“What we’re trying to do is give the driver confidence in their driving and show them that the vehicle is going to act the same at various speeds, it’s just the distances you’re traveling will increase with your speed increasing,” adds Alves. “So, if you go into a skid at 25 miles an hour or if you go in at 50 miles an hour, the vehicle is going to act basically the same.”
The mobile SKID CAR unit is giving smaller law enforcement agencies a chance to experience and learn on the equipment. The Academy aims to host these agencies through regional trainings throughout the 13 surrounding counties the College of the Siskiyous services.
“The more Far North go you, it’s less populated, and therefore less [of] a substantial financial base,” says Mero. “This gives every officer, every deputy in our area, the chance to have access to high quality trainings with skill builder exercises at a reasonable cost.”
In addition to the new SKID CAR training capabilities, Strong Workforce funding is unlocking a new realm of possibilities for students in the College of the Siskiyous’ Law Enforcement Academy. The funding is assisting cadets in covering costs for the safety equipment required for the program. These law enforcement essentials can end up costing a student $1,500 to $2,000 out-of-pocket. With help from the Strong Workforce Program, students don’t need to stress — the costs to use these safety materials are completely covered.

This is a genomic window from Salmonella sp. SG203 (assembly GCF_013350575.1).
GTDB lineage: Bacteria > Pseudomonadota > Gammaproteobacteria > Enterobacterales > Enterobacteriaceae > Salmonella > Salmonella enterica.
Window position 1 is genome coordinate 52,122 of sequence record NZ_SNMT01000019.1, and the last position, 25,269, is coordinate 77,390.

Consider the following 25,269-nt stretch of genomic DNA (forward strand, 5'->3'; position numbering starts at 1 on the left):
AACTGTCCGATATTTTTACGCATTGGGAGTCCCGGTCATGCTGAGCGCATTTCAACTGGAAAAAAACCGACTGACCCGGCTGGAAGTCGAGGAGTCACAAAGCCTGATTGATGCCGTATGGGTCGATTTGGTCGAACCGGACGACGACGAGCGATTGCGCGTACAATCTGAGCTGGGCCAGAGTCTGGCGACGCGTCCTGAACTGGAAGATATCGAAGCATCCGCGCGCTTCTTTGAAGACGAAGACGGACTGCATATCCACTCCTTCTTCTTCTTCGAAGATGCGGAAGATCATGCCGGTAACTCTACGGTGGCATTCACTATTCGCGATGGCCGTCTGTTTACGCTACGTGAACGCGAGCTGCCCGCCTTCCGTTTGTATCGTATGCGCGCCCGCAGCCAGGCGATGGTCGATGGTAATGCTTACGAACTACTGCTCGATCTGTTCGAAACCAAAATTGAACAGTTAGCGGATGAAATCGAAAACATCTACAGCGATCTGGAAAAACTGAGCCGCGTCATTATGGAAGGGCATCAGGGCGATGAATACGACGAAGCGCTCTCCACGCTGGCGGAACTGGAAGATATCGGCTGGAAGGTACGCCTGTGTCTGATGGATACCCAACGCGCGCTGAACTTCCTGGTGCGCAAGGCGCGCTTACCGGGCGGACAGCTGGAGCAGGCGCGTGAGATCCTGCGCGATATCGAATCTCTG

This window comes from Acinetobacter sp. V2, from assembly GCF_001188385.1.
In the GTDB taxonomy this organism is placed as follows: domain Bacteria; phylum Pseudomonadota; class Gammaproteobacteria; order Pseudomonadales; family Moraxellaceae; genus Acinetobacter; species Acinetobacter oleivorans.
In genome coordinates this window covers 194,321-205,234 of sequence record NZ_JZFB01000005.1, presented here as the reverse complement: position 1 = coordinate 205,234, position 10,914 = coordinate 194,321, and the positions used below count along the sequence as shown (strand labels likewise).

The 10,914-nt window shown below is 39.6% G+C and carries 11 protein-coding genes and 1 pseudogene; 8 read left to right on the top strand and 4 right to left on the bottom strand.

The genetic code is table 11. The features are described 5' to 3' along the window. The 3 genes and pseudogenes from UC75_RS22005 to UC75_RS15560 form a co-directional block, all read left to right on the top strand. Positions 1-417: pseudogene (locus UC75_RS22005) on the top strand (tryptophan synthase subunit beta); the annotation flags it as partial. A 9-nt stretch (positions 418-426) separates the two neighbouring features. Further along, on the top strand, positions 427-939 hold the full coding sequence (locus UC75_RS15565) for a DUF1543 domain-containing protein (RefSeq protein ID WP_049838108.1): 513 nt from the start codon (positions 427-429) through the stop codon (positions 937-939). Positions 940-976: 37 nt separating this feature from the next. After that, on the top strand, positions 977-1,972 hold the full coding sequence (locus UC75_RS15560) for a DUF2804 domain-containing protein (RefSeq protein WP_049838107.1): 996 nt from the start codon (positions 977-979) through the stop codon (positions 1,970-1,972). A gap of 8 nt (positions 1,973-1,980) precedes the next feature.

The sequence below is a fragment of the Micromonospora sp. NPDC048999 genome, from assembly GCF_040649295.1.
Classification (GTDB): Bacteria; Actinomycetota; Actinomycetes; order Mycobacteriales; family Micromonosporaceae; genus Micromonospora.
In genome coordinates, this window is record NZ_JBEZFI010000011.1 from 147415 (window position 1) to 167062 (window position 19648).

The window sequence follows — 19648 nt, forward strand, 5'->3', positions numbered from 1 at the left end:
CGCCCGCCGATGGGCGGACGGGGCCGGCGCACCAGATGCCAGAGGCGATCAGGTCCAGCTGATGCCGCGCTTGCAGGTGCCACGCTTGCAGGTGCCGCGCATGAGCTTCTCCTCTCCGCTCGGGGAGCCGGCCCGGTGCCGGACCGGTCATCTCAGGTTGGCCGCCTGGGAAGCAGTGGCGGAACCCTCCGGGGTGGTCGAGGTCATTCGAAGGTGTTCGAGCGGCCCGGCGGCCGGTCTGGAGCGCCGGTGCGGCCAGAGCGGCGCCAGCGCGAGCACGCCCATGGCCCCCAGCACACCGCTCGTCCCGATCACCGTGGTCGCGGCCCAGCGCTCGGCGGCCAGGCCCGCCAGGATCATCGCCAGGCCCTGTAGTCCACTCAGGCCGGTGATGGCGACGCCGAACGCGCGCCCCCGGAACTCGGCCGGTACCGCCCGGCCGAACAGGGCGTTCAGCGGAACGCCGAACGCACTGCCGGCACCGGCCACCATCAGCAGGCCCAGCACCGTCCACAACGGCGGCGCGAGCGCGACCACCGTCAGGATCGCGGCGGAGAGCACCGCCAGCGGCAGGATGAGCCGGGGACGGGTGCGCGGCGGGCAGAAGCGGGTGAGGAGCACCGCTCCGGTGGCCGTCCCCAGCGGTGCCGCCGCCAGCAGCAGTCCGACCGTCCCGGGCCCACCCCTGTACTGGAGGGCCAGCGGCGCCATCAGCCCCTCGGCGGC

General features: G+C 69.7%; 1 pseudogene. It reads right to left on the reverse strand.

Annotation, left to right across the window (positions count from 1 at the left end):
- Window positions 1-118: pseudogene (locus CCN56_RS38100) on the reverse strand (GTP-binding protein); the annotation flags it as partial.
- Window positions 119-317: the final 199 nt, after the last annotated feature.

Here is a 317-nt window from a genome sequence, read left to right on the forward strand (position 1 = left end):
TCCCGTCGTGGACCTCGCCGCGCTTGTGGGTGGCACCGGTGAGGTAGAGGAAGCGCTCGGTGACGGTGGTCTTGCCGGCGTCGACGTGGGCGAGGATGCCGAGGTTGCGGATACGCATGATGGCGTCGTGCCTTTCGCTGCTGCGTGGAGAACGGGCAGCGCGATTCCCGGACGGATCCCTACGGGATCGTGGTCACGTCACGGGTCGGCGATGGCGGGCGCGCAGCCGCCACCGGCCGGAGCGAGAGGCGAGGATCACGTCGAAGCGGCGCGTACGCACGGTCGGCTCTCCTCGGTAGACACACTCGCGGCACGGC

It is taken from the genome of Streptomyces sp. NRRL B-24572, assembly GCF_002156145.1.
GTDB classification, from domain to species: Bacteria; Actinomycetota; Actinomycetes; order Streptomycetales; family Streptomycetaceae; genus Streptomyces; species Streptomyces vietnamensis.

“We bought complete duty gear, we bought all of the firearm packages, we have all the safety equipment, so students coming into our Academy don’t have to outlay this cash not knowing what could be in their future,” says Mero.
Meanwhile, Strong Workforce funding is bolstering the Law Enforcement Academy’s fleet by purchasing sleek, new vehicles ready for training and cadet use.
Through these turbocharged vehicles, covered equipment costs, and the new SKIDCAR capabilities, cadets in COS’s Law Enforcement Academy are getting authentic instruction for a high-impact career. The Academy is continuing to provide top tier training for the future cadets in the region, along with the surrounding community.
“Having investment dollars like Strong Workforce dollars to be able to purchase unique equipment that directly translates to student learning in a more rural area, like the Far North, is pretty special for us,” proudly states Mero.
“Those things would not be able to happen without outside support.”